It was a win.
Houston had struggled in the SWC in the 1981-82 season. Early wins over Rice and Texas Tech before a blowout loss to #19 Texas and then three-straight losses by a total of five points. They were getting closer. There was a win over Baylor, then another blowout (to A&M), and UH was 3-5 in the league.
But they were close. Guy V. could feel it.
And, of course, he was right. Over the next 26 months, the Houston Cougars would be, perhaps, the best basketball program in the country. It sheepishly began on February 3, 1982, with a three-point win over Texas Tech.
Gerald Myers, the Texas Tech coach, was livid the entire game. Tech had been called for fouls on six-straight UH possessions in the first half, and their hot foul shooting had kept the Coogs in the game. Then, after trailing at the half, UH’s Rob Williams put on a clinic and started scoring from everywhere and UH took a 12-point lead, 69-57. Tech’s Vince Taylor slammed it home on the next play and was fouled, but it was not called. That sent Myers through the roof.
Myers stormed the court, flailing at the refs. He was assessed two technicals and when UH assistant Terry Kirkpatrick came to inquire about the ref’s ruling, Myers started yelling at him. However, UH’s Rob Williams calmly made all four free throws pushing the lead to 73-59.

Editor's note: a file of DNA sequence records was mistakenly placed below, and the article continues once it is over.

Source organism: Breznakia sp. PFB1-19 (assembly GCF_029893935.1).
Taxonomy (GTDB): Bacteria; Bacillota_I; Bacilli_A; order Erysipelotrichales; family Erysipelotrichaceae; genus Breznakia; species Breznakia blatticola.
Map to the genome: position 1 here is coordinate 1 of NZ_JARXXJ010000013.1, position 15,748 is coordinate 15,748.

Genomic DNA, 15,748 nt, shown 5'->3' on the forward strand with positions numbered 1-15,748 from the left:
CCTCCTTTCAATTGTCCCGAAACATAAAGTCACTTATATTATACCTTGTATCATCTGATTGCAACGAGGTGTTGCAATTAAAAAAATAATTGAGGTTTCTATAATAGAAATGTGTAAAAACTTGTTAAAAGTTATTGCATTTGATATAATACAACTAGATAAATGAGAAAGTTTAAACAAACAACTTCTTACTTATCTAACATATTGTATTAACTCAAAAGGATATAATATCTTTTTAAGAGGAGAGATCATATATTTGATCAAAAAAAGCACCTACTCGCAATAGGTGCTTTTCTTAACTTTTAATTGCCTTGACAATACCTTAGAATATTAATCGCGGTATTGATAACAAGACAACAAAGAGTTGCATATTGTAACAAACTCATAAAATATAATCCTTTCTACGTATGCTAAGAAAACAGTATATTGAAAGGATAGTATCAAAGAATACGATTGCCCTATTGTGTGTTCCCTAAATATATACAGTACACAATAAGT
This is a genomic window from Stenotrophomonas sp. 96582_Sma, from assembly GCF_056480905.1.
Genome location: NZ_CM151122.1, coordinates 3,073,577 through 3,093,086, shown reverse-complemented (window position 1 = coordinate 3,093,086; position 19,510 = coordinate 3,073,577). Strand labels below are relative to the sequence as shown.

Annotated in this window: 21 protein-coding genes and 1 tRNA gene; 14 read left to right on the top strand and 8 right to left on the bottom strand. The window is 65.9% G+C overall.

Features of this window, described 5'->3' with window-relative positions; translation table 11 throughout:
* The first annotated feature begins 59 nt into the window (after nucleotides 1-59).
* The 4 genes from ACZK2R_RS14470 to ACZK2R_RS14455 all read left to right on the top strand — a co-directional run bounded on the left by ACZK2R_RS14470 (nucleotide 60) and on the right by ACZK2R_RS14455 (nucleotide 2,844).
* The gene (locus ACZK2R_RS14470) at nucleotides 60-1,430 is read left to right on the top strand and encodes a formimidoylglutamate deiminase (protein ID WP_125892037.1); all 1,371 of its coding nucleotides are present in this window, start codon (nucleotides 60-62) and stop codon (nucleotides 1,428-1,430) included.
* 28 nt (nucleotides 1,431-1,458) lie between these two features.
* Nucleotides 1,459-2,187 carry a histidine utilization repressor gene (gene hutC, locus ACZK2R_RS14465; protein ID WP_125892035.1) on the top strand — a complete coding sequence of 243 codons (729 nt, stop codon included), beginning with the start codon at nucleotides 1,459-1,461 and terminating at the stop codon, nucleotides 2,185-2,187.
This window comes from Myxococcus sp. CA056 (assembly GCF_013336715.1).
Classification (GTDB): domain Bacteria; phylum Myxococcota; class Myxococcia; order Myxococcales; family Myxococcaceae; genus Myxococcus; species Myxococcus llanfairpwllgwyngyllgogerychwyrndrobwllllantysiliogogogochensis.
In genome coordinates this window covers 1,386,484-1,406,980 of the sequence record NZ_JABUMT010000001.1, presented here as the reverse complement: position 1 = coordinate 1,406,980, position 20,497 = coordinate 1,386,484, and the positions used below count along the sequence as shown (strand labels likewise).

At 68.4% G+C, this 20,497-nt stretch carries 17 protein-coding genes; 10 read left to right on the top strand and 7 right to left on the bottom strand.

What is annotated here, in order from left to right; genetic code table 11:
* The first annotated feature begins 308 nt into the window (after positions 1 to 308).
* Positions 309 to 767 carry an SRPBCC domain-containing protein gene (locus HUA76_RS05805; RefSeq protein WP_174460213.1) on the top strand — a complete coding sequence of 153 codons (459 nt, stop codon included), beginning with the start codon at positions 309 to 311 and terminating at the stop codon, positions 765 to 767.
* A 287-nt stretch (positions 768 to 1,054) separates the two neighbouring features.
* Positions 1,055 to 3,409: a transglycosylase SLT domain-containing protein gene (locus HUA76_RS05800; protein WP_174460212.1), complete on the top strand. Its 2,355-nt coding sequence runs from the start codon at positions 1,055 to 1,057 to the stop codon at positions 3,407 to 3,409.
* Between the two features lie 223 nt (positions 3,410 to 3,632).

“I expressed my appreciation to the officials about that call,” Myer said after the game.
The Red Raiders made the score close in the final moments, but UH survived. It was the first game of a ridiculous stretch: the Cougars went 39-1 in the next 40 regular-season Southwest Conference games.
Houston went 76-10 in the next 26 months with more top-20 wins (15) than losses. They’d make three Final Fours, win four Southwest Conference titles, win nine games against top-10 teams, and would take the greatest nickname in college sports history: Phi Slama Jama.
And it all started with Gerald Myers going crazy and getting a double-tech at Hofheinz on February 3, 1982.